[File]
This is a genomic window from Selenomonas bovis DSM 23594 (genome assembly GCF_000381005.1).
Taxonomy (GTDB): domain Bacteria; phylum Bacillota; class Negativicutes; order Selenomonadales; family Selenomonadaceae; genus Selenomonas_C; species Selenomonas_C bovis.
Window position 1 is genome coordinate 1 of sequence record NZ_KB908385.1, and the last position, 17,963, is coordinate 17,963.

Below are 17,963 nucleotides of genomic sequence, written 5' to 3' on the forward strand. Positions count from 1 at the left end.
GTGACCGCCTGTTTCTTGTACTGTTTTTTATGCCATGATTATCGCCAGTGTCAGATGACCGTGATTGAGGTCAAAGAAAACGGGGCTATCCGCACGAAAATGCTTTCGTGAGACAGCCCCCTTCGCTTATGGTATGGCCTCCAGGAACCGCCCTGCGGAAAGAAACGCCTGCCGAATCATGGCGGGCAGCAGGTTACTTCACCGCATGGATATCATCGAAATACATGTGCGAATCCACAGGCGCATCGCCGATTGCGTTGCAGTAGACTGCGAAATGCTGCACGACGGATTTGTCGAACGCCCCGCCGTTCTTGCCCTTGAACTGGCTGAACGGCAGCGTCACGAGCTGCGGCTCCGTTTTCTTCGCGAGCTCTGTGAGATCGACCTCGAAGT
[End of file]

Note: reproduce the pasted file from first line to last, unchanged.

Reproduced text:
This is a genomic window from Selenomonas bovis DSM 23594 (genome assembly GCF_000381005.1).
Taxonomy (GTDB): domain Bacteria; phylum Bacillota; class Negativicutes; order Selenomonadales; family Selenomonadaceae; genus Selenomonas_C; species Selenomonas_C bovis.
Window position 1 is genome coordinate 1 of sequence record NZ_KB908385.1, and the last position, 17,963, is coordinate 17,963.

Below are 17,963 nucleotides of genomic sequence, written 5' to 3' on the forward strand. Positions count from 1 at the left end.
GTGACCGCCTGTTTCTTGTACTGTTTTTTATGCCATGATTATCGCCAGTGTCAGATGACCGTGATTGAGGTCAAAGAAAACGGGGCTATCCGCACGAAAATGCTTTCGTGAGACAGCCCCCTTCGCTTATGGTATGGCCTCCAGGAACCGCCCTGCGGAAAGAAACGCCTGCCGAATCATGGCGGGCAGCAGGTTACTTCACCGCATGGATATCATCGAAATACATGTGCGAATCCACAGGCGCATCGCCGATTGCGTTGCAGTAGACTGCGAAATGCTGCACGACGGATTTGTCGAACGCCCCGCCGTTCTTGCCCTTGAACTGGCTGAACGGCAGCGTCACGAGCTGCGGCTCCGTTTTCTTCGCGAGCTCTGTGAGATCGACCTCGAAGT